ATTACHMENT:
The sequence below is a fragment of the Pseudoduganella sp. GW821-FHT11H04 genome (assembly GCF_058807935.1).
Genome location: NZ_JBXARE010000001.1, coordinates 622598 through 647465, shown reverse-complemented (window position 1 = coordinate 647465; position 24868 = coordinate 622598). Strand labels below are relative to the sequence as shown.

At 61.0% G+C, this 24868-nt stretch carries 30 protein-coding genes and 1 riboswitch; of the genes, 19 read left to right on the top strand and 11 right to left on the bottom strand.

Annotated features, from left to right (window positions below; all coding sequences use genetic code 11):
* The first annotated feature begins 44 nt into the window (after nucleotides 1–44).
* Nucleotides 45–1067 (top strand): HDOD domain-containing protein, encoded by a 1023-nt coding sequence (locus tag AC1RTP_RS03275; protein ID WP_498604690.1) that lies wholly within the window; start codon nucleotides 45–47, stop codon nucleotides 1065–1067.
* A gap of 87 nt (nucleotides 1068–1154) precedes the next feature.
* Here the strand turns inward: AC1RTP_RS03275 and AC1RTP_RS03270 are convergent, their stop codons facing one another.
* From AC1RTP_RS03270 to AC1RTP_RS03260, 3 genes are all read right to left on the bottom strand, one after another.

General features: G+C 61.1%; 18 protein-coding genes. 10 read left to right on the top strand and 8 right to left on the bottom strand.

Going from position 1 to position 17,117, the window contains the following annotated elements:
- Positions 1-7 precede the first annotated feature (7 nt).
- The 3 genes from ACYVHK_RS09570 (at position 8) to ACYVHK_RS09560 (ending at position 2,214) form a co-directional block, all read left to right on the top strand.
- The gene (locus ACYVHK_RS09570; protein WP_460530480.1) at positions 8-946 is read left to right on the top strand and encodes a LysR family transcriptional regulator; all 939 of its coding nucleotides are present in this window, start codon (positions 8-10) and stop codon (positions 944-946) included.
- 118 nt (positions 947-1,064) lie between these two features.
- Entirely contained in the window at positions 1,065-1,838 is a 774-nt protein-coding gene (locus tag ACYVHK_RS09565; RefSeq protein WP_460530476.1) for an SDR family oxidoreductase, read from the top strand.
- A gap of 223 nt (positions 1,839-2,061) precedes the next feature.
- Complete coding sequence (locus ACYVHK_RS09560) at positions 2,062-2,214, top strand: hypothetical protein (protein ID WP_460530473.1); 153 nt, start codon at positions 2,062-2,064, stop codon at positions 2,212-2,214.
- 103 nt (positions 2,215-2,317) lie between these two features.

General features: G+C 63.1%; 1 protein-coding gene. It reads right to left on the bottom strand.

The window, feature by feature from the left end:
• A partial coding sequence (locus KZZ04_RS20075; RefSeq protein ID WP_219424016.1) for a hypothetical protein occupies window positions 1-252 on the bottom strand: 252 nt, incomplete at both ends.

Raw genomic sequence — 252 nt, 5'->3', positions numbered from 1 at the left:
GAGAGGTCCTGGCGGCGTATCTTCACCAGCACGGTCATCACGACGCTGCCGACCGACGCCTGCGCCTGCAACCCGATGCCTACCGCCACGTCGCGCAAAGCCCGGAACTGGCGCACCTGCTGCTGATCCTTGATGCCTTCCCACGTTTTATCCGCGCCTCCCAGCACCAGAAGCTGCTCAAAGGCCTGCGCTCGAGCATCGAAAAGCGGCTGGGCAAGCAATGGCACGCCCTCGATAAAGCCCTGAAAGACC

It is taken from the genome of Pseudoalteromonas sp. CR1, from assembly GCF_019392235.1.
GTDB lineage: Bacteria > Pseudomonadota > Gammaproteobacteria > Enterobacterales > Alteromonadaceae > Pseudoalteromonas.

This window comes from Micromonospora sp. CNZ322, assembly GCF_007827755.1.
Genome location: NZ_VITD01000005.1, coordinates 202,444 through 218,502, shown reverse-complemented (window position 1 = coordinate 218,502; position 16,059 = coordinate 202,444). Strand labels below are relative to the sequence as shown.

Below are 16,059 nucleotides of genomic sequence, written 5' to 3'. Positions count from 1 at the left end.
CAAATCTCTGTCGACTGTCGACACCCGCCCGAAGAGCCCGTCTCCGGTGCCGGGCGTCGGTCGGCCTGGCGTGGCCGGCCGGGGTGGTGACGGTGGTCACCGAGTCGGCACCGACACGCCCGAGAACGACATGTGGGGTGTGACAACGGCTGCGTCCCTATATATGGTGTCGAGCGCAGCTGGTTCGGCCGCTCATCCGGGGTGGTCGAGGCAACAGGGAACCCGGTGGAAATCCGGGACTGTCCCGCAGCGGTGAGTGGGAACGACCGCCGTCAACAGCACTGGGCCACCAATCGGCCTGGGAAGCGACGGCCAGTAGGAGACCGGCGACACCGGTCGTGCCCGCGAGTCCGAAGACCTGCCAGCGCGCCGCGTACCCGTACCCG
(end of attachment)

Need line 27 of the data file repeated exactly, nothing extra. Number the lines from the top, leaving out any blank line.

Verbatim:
This window comes from Micromonospora sp. CNZ322, assembly GCF_007827755.1.